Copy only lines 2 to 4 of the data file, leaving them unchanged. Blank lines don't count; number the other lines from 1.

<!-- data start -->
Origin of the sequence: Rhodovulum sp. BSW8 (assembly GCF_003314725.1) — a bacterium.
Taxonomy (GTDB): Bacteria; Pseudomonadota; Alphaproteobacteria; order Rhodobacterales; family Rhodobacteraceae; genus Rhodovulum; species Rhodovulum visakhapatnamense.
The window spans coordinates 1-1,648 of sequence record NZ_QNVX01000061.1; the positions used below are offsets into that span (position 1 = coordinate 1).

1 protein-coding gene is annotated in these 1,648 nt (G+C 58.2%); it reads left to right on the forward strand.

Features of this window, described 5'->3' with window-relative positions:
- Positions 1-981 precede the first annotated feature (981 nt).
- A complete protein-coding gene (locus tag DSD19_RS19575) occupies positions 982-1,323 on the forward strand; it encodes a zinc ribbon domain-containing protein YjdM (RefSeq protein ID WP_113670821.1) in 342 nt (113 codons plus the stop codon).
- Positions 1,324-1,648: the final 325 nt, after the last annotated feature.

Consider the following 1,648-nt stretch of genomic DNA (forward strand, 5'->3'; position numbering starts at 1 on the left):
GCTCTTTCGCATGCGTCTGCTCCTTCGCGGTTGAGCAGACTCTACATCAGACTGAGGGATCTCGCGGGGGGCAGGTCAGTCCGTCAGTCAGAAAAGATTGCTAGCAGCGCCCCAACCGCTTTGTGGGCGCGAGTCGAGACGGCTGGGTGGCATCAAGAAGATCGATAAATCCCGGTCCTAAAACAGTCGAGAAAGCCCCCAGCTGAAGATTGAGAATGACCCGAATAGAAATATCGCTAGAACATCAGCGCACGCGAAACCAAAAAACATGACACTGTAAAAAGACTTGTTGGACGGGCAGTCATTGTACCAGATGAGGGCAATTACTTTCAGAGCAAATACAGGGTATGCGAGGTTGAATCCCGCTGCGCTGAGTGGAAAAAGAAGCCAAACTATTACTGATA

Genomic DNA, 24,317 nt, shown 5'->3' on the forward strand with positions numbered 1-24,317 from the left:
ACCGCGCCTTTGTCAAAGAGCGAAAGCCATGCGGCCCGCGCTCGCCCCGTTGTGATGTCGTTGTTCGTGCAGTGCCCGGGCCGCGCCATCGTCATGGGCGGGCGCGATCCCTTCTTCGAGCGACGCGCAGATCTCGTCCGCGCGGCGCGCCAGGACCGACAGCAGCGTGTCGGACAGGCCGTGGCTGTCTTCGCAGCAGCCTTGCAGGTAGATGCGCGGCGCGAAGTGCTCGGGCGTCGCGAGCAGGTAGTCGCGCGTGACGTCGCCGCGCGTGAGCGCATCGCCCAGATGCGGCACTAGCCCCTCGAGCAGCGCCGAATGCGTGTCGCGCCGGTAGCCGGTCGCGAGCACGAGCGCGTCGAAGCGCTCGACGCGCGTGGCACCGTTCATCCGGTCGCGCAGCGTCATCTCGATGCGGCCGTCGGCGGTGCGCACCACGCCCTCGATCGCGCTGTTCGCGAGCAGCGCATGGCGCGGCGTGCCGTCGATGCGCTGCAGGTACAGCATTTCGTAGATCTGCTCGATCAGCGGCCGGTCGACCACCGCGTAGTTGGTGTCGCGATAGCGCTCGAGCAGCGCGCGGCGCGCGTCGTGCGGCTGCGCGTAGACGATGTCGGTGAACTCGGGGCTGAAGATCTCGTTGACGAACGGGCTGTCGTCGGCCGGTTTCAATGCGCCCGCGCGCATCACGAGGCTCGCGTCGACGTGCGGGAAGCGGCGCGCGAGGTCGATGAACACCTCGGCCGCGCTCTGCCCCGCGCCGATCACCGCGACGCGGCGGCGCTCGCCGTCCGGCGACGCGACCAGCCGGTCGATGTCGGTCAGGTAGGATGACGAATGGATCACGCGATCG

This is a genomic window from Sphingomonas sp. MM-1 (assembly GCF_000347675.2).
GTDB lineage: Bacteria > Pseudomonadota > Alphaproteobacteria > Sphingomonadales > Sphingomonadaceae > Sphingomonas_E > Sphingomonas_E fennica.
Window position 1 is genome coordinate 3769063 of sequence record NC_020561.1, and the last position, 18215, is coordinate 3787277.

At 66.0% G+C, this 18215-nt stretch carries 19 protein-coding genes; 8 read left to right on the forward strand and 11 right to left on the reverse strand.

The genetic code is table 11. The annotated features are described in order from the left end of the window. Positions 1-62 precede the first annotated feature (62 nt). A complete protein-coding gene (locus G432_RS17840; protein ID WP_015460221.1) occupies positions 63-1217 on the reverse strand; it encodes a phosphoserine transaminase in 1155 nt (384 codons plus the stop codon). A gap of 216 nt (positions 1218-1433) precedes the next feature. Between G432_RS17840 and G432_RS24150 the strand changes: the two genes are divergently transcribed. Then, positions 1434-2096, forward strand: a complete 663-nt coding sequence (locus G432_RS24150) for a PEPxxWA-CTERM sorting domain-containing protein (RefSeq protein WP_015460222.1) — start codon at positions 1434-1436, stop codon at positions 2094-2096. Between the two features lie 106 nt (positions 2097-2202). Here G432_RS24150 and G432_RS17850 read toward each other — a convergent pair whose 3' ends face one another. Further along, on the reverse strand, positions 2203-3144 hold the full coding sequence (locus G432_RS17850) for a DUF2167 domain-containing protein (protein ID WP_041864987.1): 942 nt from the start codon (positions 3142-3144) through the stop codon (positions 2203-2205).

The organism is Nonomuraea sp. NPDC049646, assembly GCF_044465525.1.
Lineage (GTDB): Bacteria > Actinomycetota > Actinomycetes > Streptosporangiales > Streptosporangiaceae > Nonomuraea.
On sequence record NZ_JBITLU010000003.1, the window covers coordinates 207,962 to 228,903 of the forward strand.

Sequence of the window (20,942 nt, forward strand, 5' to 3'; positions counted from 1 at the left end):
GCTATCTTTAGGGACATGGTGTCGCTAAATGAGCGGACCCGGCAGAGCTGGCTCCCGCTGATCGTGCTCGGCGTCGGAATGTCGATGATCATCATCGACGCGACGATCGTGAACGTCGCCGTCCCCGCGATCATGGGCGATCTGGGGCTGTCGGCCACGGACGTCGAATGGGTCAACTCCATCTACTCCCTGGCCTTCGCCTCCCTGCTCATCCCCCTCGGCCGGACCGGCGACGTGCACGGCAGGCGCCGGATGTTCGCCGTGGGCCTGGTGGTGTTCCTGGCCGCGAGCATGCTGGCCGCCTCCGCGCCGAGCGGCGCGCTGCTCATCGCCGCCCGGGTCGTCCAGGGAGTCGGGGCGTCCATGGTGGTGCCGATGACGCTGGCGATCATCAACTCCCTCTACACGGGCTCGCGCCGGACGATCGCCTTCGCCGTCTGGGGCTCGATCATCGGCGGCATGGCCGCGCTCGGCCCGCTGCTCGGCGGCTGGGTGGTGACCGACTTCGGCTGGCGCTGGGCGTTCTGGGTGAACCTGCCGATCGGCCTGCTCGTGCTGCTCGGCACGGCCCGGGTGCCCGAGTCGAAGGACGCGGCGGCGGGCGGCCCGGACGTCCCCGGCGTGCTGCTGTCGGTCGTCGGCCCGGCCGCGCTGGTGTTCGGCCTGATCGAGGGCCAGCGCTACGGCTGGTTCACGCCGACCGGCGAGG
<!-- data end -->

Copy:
Taxonomy (GTDB): Bacteria; Pseudomonadota; Alphaproteobacteria; order Rhodobacterales; family Rhodobacteraceae; genus Rhodovulum; species Rhodovulum visakhapatnamense.
The window spans coordinates 1-1,648 of sequence record NZ_QNVX01000061.1; the positions used below are offsets into that span (position 1 = coordinate 1).

1 protein-coding gene is annotated in these 1,648 nt (G+C 58.2%); it reads left to right on the forward strand.